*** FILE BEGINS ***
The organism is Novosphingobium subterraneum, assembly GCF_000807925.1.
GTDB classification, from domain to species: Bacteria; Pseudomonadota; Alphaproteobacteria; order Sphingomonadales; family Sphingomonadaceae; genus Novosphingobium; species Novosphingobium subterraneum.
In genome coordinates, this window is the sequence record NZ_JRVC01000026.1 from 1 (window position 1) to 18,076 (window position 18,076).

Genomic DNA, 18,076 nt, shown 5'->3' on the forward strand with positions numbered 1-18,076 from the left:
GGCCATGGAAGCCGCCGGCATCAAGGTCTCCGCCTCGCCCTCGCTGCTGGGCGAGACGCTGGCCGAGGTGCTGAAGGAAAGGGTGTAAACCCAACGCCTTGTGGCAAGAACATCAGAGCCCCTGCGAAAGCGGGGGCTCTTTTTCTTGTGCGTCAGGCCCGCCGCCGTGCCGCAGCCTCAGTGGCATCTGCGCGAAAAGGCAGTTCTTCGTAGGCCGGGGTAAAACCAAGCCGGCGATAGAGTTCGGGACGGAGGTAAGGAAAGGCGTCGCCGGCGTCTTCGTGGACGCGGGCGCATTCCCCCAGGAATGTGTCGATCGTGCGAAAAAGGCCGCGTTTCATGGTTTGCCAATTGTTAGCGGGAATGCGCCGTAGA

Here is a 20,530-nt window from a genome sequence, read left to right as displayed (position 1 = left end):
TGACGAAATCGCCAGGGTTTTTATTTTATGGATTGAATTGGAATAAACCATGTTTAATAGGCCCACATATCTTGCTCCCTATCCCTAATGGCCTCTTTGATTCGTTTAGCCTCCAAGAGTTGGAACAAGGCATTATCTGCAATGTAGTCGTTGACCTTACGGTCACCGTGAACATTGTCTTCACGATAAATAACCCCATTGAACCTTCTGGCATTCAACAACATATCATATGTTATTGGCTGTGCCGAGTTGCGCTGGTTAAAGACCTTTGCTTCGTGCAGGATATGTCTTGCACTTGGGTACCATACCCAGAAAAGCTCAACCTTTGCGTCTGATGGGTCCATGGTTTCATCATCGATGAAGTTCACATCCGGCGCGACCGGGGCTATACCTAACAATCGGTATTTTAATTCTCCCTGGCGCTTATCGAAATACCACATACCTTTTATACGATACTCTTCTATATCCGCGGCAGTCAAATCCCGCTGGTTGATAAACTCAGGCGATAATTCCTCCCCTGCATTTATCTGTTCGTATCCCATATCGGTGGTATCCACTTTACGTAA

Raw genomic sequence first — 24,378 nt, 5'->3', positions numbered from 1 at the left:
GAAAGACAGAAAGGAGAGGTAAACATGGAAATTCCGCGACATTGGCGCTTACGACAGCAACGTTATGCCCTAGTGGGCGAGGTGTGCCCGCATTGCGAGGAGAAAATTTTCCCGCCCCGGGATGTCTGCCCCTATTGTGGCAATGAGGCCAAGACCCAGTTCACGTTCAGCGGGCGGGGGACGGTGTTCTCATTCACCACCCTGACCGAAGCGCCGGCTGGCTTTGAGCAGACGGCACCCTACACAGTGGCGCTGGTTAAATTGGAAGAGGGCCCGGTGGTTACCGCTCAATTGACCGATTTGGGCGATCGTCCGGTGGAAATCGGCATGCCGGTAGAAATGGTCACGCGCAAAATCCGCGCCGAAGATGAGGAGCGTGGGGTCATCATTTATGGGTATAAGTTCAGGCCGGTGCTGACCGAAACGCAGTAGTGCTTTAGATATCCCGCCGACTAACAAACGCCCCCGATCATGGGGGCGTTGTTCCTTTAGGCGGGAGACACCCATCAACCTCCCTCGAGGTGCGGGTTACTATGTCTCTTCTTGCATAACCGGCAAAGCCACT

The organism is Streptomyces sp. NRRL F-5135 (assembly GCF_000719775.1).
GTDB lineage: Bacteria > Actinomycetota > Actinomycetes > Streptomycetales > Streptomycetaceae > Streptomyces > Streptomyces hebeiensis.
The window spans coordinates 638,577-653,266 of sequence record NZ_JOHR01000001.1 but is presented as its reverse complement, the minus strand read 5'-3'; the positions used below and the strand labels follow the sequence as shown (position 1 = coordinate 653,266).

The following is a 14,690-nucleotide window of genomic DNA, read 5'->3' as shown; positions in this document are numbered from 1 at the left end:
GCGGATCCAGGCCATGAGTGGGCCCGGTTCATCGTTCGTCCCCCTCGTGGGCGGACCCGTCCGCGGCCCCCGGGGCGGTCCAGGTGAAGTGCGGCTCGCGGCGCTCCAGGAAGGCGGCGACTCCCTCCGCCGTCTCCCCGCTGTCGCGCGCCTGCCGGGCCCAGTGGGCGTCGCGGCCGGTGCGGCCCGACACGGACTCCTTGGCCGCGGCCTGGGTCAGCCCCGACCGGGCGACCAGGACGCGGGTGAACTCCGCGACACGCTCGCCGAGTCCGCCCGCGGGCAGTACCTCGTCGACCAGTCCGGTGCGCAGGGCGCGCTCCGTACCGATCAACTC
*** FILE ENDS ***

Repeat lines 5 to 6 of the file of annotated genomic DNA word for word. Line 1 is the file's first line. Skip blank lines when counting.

GGCCATGGAAGCCGCCGGCATCAAGGTCTCCGCCTCGCCCTCGCTGCTGGGCGAGACGCTGGCCGAGGTGCTGAAGGAAAGGGTGTAAACCCAACGCCTTGTGGCAAGAACATCAGAGCCCCTGCGAAAGCGGGGGCTCTTTTTCTTGTGCGTCAGGCCCGCCGCCGTGCCGCAGCCTCAGTGGCATCTGCGCGAAAAGGCAGTTCTTCGTAGGCCGGGGTAAAACCAAGCCGGCGATAGAGTTCGGGACGGAGGTAAGGAAAGGCGTCGCCGGCGTCTTCGTGGACGCGGGCGCATTCCCCCAGGAATGTGTCGATCGTGCGAAAAAGGCCGCGTTTCATGGTTTGCCAATTGTTAGCGGGAATGCGCCGTAGA

Here is a 20,530-nt window from a genome sequence, read left to right as displayed (position 1 = left end):